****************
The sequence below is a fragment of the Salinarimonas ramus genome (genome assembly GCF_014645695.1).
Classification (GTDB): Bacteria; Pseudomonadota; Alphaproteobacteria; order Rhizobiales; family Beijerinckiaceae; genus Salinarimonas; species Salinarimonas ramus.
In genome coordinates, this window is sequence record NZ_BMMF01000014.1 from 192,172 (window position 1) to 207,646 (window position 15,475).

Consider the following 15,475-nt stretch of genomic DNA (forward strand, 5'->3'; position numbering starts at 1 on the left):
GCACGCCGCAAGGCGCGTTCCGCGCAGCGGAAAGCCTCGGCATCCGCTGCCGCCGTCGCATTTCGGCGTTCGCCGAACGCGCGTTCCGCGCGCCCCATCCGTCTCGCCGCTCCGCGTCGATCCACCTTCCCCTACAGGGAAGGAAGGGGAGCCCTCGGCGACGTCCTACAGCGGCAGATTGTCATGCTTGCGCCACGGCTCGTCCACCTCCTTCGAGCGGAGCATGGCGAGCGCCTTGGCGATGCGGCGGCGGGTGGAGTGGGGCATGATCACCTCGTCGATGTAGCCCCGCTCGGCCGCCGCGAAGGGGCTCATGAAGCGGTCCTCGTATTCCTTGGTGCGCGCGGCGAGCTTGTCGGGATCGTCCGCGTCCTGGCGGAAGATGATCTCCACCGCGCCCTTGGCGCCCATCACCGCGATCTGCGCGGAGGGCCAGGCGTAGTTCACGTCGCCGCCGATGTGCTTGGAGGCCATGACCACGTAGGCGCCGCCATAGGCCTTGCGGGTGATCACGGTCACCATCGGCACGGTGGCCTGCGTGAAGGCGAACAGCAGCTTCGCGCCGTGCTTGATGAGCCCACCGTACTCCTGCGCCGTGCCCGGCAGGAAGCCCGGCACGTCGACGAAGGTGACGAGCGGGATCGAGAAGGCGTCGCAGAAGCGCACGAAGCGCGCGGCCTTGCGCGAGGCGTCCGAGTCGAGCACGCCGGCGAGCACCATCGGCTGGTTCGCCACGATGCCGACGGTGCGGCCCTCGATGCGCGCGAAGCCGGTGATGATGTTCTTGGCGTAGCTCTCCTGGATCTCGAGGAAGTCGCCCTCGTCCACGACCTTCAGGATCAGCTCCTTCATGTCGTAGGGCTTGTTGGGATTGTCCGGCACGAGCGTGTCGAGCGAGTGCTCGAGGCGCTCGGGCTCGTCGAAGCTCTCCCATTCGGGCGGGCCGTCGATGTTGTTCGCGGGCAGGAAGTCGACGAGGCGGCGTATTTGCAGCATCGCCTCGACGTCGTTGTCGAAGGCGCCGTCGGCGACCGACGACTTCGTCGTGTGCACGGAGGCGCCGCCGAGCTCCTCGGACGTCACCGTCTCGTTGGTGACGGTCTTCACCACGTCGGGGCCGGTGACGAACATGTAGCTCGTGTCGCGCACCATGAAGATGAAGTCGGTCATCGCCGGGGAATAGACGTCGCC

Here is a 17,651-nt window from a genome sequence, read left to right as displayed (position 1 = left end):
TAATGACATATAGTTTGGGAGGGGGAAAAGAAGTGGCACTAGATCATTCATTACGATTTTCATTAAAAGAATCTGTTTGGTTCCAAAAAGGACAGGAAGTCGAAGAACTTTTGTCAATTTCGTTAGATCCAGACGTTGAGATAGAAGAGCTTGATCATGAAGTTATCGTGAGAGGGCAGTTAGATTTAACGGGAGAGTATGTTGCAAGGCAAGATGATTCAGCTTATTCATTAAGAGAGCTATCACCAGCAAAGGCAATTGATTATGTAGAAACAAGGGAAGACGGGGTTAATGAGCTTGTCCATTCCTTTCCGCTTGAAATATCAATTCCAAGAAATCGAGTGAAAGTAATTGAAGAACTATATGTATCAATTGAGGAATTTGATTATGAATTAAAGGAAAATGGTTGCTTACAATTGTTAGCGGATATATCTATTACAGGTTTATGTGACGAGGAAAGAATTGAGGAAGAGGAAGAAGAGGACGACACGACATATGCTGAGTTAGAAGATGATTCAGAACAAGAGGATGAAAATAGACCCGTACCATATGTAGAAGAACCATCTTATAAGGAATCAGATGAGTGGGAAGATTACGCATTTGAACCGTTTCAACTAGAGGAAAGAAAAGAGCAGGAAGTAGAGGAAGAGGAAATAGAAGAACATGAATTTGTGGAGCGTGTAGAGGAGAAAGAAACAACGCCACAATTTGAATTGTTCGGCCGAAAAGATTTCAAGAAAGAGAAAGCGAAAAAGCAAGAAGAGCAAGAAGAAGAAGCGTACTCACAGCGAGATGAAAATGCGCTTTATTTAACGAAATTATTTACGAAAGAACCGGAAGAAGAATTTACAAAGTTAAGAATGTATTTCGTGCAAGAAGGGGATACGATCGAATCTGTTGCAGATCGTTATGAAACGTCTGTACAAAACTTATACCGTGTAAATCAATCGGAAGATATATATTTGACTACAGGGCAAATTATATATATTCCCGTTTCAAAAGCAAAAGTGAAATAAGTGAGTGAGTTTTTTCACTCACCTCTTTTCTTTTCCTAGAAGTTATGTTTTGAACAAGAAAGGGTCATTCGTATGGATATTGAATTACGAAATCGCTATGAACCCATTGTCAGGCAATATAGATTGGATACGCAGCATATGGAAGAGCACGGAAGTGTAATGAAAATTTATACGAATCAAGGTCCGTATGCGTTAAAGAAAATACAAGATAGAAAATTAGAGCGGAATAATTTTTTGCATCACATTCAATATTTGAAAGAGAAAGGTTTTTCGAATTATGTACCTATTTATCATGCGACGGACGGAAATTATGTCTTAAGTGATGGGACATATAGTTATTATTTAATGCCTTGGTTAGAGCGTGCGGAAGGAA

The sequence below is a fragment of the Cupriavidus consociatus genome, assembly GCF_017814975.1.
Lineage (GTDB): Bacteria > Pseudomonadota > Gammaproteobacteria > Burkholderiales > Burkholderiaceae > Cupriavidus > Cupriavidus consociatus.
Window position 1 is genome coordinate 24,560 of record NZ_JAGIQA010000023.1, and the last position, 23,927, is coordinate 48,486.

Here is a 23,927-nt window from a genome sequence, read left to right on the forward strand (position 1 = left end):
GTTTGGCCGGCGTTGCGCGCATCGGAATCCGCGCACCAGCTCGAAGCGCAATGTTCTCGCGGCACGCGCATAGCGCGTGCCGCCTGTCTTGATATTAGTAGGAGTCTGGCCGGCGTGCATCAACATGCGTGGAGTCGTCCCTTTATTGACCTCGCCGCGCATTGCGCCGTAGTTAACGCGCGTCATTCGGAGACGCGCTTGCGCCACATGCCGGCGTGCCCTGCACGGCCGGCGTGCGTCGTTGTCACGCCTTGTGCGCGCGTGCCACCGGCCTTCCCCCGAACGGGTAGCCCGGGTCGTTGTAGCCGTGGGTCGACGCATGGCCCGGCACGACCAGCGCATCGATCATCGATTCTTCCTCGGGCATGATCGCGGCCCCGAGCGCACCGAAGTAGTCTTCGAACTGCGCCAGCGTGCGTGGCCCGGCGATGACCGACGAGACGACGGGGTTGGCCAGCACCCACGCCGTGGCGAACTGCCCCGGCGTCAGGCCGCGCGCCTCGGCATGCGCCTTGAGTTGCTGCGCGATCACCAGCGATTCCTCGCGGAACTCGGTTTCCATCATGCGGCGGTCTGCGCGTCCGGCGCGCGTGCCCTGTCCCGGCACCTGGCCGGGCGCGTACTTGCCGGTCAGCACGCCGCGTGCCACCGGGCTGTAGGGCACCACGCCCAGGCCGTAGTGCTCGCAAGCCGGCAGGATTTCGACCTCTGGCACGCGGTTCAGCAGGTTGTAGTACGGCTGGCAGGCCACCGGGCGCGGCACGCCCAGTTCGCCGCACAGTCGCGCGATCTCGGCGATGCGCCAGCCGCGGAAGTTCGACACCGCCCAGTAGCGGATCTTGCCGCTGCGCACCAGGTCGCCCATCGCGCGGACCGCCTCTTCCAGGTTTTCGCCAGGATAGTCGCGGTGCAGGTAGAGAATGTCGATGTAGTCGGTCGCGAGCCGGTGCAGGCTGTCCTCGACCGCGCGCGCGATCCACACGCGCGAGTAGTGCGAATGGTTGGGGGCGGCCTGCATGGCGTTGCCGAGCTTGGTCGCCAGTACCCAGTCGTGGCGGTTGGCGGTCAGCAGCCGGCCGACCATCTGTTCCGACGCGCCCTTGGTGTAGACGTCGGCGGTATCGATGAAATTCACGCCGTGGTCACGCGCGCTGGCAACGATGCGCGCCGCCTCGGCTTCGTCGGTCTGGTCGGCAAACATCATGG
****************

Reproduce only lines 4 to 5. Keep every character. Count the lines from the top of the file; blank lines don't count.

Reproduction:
Consider the following 15,475-nt stretch of genomic DNA (forward strand, 5'->3'; position numbering starts at 1 on the left):
GCACGCCGCAAGGCGCGTTCCGCGCAGCGGAAAGCCTCGGCATCCGCTGCCGCCGTCGCATTTCGGCGTTCGCCGAACGCGCGTTCCGCGCGCCCCATCCGTCTCGCCGCTCCGCGTCGATCCACCTTCCCCTACAGGGAAGGAAGGGGAGCCCTCGGCGACGTCCTACAGCGGCAGATTGTCATGCTTGCGCCACGGCTCGTCCACCTCCTTCGAGCGGAGCATGGCGAGCGCCTTGGCGATGCGGCGGCGGGTGGAGTGGGGCATGATCACCTCGTCGATGTAGCCCCGCTCGGCCGCCGCGAAGGGGCTCATGAAGCGGTCCTCGTATTCCTTGGTGCGCGCGGCGAGCTTGTCGGGATCGTCCGCGTCCTGGCGGAAGATGATCTCCACCGCGCCCTTGGCGCCCATCACCGCGATCTGCGCGGAGGGCCAGGCGTAGTTCACGTCGCCGCCGATGTGCTTGGAGGCCATGACCACGTAGGCGCCGCCATAGGCCTTGCGGGTGATCACGGTCACCATCGGCACGGTGGCCTGCGTGAAGGCGAACAGCAGCTTCGCGCCGTGCTTGATGAGCCCACCGTACTCCTGCGCCGTGCCCGGCAGGAAGCCCGGCACGTCGACGAAGGTGACGAGCGGGATCGAGAAGGCGTCGCAGAAGCGCACGAAGCGCGCGGCCTTGCGCGAGGCGTCCGAGTCGAGCACGCCGGCGAGCACCATCGGCTGGTTCGCCACGATGCCGACGGTGCGGCCCTCGATGCGCGCGAAGCCGGTGATGATGTTCTTGGCGTAGCTCTCCTGGATCTCGAGGAAGTCGCCCTCGTCCACGACCTTCAGGATCAGCTCCTTCATGTCGTAGGGCTTGTTGGGATTGTCCGGCACGAGCGTGTCGAGCGAGTGCTCGAGGCGCTCGGGCTCGTCGAAGCTCTCCCATTCGGGCGGGCCGTCGATGTTGTTCGCGGGCAGGAAGTCGACGAGGCGGCGTATTTGCAGCATCGCCTCGACGTCGTTGTCGAAGGCGCCGTCGGCGACCGACGACTTCGTCGTGTGCACGGAGGCGCCGCCGAGCTCCTCGGACGTCACCGTCTCGTTGGTGACGGTCTTCACCACGTCGGGGCCGGTGACGAACATGTAGCTCGTGTCGCGCACCATGAAGATGAAGTCGGTCATCGCCGGGGAATAGACGTCGCC